The Columns

My W&L: Josy Tarantini ’15

— by on October 26th, 2015

Josy Tarantini '15

“Over the past four years, Lexington has begun to feel more and more like my home.”

I remember the first time I called Lexington “home.” I sat in a booth at Olive Garden with friends from my high school in West Virginia and commented that, in just a week, I would be going back “home.” Surprised to hear me refer to W&L as my home, my friends teased me for already moving on and forgetting about my life Morgantown. Although that wasn’t entirely true, I can’t deny that, over the past four years, Lexington has begun to feel more and more like my home, at least for this season of my life.

There are many reasons for these feelings that go far deeper than the pretty campus and rigorous academics. After all, it’s not those things that make a home. For me, it’s been largely the people in the Lexington community that have welcomed me in and made me a part of their lives.

Through the Teacher Ed program, I get to laugh and learn with K-5th graders as we sing Spanish songs and play Simon Dice (Simon Says), helping me hold onto my inner child and reminding me that life doesn’t have to stop being fun. As a Wyldlife leader, I get to surround myself with girls from Maury River Middle School who obsess over Mountain Dew and Minecraft but who are as awkward and quirky as I am and never expect me to be someone I’m not. Thanks to ESOL, I also get the privilege of working with a Spanish-speaking family in the community. Each time I meet with them, I’m confident that I’m exactly where I’m supposed to be, especially as we work on learning sign language and I see them finally able to communicate with their sixteen-year-old deaf daughter.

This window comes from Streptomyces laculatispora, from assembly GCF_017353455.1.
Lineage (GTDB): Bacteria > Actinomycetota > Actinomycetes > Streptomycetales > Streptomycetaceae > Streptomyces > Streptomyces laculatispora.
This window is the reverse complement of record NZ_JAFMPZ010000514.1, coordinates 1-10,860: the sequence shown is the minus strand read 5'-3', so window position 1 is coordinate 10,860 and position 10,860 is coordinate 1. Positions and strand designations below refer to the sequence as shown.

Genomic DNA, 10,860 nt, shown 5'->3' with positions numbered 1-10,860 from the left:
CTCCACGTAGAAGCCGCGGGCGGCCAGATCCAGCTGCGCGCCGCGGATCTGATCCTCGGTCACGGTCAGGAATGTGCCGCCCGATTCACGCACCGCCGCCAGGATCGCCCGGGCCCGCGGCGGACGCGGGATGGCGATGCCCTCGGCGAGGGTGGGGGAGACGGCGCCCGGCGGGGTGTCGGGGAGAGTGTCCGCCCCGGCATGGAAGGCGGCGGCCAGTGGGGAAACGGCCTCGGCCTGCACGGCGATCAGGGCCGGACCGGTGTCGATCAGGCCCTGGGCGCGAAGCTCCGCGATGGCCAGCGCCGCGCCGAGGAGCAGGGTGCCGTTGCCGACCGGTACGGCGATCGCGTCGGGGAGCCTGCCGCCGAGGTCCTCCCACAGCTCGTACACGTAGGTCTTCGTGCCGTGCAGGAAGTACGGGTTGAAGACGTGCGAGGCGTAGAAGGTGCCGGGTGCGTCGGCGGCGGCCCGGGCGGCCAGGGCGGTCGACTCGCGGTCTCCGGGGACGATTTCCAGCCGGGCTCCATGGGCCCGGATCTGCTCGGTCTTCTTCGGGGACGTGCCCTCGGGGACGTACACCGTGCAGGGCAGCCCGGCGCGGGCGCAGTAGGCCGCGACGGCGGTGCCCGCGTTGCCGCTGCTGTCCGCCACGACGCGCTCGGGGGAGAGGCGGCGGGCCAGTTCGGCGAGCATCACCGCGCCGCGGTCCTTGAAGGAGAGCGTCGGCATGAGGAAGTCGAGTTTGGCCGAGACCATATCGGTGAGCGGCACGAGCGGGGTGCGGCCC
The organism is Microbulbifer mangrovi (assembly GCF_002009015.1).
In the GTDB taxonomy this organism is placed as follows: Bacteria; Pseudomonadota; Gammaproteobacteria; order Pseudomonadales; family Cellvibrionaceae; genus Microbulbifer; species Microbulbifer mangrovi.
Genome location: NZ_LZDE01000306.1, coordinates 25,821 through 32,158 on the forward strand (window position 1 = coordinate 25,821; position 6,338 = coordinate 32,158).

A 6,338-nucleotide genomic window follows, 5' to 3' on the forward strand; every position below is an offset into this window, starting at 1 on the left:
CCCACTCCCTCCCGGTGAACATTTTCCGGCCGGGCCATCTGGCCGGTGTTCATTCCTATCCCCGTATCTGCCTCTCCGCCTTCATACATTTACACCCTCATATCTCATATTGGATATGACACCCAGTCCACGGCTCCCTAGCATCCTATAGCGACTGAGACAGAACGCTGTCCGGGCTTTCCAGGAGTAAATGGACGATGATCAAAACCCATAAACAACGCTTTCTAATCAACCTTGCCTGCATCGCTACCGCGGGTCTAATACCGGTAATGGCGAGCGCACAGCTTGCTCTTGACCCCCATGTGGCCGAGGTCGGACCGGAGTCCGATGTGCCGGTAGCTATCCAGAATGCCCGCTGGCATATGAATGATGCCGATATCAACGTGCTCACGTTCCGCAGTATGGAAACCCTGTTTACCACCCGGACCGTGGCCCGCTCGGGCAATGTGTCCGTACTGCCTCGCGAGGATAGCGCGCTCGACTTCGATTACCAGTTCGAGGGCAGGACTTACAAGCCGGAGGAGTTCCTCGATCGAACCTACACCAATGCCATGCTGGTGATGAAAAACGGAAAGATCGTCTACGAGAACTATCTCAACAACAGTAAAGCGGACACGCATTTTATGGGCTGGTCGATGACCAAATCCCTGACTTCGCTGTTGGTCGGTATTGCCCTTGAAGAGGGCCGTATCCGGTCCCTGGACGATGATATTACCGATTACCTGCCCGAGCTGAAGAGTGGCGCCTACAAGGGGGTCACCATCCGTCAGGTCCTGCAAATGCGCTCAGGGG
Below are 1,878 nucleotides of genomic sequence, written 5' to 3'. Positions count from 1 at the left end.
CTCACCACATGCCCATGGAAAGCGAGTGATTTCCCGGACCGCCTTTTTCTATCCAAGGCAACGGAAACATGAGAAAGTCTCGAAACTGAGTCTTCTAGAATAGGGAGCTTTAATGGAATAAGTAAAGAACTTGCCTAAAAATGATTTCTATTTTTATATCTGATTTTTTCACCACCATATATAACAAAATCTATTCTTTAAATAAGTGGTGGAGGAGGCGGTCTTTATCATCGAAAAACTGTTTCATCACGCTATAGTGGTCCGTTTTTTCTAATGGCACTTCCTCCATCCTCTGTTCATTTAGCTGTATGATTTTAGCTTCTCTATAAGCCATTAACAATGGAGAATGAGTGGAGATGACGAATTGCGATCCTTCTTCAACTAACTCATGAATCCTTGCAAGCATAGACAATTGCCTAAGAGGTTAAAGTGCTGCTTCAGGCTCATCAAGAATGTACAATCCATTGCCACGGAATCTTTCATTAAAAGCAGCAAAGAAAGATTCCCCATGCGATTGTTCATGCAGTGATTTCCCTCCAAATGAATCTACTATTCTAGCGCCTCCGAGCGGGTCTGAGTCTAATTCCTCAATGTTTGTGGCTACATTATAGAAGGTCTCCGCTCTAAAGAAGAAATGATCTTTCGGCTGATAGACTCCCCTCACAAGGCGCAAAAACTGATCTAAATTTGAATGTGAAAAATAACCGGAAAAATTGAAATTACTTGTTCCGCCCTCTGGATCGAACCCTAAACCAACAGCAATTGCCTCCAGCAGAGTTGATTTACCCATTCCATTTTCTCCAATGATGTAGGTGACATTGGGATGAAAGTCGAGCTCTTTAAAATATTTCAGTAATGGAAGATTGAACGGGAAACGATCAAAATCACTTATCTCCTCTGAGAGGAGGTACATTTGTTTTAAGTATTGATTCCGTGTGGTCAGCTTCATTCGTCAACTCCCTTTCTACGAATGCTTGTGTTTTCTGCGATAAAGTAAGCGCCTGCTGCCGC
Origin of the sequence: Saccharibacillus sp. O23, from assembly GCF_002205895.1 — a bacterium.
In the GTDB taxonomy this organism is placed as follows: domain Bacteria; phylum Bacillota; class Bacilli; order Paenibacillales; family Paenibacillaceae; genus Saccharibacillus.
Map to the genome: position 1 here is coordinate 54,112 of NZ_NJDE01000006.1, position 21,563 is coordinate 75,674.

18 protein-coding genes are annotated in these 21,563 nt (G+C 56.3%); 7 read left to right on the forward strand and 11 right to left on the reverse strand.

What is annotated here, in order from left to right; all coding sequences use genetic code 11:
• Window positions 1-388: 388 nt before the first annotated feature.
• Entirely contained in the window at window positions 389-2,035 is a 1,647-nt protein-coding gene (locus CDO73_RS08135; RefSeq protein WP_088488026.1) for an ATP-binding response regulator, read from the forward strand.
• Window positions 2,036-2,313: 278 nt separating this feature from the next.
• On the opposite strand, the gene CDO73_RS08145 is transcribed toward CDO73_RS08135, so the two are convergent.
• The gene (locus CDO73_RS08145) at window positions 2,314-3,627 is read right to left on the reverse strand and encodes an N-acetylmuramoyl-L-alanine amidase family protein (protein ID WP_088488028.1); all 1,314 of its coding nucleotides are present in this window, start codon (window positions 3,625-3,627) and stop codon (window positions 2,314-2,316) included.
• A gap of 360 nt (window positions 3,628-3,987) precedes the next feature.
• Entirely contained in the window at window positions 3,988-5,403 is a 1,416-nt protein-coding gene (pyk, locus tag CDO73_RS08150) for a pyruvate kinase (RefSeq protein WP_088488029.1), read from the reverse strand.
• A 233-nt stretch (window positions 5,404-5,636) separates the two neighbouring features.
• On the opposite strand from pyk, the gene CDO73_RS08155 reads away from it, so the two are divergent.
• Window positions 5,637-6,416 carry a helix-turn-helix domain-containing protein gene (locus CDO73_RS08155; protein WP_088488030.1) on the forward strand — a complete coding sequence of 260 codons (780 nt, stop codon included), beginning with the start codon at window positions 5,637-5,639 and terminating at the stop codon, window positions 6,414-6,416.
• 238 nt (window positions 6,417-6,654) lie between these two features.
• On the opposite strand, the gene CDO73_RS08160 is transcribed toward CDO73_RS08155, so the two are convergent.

But even though each of these groups and people have wrapped me up in their lives and helped me feel loved and accepted, there is one place on campus that, more than any other, feels like home. You wouldn’t expect it when you walk into the room. It’s a damp, chilly basement with white walls and an occasional giant cricket lurking in the corner. Yet it’s also a place where I have spent hundreds of hours over the past four years. The W&L House of Prayer, in the basement of R.E. Lee Episcopal Church, comes to life every night at 9 p.m., when students gather to worship and pray for each other and for the larger W&L community. Dark the other 23 hours of the day, 9-10 p.m. is a special time where the room is full of singing and heartfelt prayers for friends, classmates and professors. We seek to love the Lord and the people around us, and there is nowhere else where I feel quite so comfortable and accepted. In the Prayer Room, I forget about my mountain of homework, my many meetings, and my momentary worries and am able to focus on the things that really matter. As we pray for people on campus that we sometimes don’t even know, I feel my heart growing more connected to this community. I see the value in each person, and I see the value in myself. When I graduate in a few months, I don’t expect to miss the homework. Or the meetings. Or the stress. But I will miss this new home of mine. And I will especially miss the W&L House of Prayer.